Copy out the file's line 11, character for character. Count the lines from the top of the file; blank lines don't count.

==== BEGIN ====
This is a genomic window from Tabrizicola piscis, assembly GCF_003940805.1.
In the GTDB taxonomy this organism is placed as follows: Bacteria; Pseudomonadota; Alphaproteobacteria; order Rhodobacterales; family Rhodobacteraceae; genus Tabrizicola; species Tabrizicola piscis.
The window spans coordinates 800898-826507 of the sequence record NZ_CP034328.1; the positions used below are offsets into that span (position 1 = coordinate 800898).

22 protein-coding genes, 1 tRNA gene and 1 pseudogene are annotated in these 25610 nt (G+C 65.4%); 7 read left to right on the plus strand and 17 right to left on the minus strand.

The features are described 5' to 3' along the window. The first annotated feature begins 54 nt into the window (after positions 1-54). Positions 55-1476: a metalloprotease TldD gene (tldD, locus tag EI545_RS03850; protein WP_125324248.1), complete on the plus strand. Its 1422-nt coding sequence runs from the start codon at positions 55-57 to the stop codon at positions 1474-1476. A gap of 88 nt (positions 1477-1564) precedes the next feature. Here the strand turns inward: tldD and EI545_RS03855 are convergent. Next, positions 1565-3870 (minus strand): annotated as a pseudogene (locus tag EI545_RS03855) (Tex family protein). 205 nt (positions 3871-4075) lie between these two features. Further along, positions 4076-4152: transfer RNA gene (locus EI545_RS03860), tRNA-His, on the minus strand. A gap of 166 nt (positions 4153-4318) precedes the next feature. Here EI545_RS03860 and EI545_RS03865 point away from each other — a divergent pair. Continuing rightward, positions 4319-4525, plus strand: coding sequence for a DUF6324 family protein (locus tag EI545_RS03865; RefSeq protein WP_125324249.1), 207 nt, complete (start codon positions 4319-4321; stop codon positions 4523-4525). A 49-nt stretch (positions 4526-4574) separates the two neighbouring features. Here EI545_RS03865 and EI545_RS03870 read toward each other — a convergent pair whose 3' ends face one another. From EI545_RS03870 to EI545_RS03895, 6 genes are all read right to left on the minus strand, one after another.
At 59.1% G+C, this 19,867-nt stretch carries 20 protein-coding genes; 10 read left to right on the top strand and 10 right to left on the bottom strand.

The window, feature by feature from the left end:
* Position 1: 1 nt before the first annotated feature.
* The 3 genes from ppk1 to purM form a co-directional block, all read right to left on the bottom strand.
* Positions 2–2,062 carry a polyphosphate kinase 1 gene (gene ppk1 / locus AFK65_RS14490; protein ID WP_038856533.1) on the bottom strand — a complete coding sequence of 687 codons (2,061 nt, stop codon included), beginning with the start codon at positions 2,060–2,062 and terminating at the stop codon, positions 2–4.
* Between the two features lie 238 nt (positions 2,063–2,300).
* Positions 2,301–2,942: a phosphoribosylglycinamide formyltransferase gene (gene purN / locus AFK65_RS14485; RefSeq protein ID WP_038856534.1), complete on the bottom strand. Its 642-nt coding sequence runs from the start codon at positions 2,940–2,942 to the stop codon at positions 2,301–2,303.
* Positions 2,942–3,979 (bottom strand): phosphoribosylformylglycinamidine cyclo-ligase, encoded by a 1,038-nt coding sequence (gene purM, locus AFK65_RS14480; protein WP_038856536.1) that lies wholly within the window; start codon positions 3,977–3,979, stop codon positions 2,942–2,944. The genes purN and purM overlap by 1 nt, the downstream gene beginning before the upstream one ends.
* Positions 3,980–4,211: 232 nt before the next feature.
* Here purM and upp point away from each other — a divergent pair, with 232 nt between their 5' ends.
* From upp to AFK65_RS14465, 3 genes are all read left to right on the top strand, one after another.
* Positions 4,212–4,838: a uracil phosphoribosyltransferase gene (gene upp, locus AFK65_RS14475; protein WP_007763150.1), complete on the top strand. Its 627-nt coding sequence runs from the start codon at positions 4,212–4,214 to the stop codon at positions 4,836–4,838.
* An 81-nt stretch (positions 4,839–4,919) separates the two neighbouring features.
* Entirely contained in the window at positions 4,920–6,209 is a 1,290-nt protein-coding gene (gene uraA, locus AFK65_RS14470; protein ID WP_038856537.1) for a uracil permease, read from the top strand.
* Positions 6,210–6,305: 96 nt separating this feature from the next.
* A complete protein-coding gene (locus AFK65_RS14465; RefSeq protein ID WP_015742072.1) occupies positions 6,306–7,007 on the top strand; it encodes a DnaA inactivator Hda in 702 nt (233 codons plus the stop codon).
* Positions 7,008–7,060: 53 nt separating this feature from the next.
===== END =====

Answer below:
* Between the two features lie 238 nt (positions 2,063–2,300).